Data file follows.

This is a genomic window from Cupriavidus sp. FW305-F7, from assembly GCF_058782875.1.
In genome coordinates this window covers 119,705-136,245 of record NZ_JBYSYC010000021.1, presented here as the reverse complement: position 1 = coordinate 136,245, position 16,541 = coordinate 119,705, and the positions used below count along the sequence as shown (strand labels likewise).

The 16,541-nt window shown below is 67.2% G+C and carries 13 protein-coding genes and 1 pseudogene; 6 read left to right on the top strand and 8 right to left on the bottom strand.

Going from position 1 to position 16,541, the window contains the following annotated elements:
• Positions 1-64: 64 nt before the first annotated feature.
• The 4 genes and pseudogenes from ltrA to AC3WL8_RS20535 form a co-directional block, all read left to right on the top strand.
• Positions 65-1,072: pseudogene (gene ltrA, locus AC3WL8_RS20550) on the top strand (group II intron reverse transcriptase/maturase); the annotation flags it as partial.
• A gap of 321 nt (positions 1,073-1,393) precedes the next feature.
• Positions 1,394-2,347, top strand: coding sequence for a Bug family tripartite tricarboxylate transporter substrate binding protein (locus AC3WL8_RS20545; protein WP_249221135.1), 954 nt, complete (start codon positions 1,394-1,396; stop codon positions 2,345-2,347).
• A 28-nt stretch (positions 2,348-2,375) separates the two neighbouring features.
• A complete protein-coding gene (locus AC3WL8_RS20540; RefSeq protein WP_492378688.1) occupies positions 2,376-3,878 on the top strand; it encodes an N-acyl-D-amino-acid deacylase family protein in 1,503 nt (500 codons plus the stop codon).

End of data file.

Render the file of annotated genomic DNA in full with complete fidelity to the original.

This is a genomic window from Cupriavidus sp. FW305-F7, from assembly GCF_058782875.1.
In genome coordinates this window covers 119,705-136,245 of record NZ_JBYSYC010000021.1, presented here as the reverse complement: position 1 = coordinate 136,245, position 16,541 = coordinate 119,705, and the positions used below count along the sequence as shown (strand labels likewise).

The 16,541-nt window shown below is 67.2% G+C and carries 13 protein-coding genes and 1 pseudogene; 6 read left to right on the top strand and 8 right to left on the bottom strand.

Going from position 1 to position 16,541, the window contains the following annotated elements:
• Positions 1-64: 64 nt before the first annotated feature.
• The 4 genes and pseudogenes from ltrA to AC3WL8_RS20535 form a co-directional block, all read left to right on the top strand.
• Positions 65-1,072: pseudogene (gene ltrA, locus AC3WL8_RS20550) on the top strand (group II intron reverse transcriptase/maturase); the annotation flags it as partial.
• A gap of 321 nt (positions 1,073-1,393) precedes the next feature.
• Positions 1,394-2,347, top strand: coding sequence for a Bug family tripartite tricarboxylate transporter substrate binding protein (locus AC3WL8_RS20545; protein WP_249221135.1), 954 nt, complete (start codon positions 1,394-1,396; stop codon positions 2,345-2,347).
• A 28-nt stretch (positions 2,348-2,375) separates the two neighbouring features.
• A complete protein-coding gene (locus AC3WL8_RS20540; RefSeq protein WP_492378688.1) occupies positions 2,376-3,878 on the top strand; it encodes an N-acyl-D-amino-acid deacylase family protein in 1,503 nt (500 codons plus the stop codon).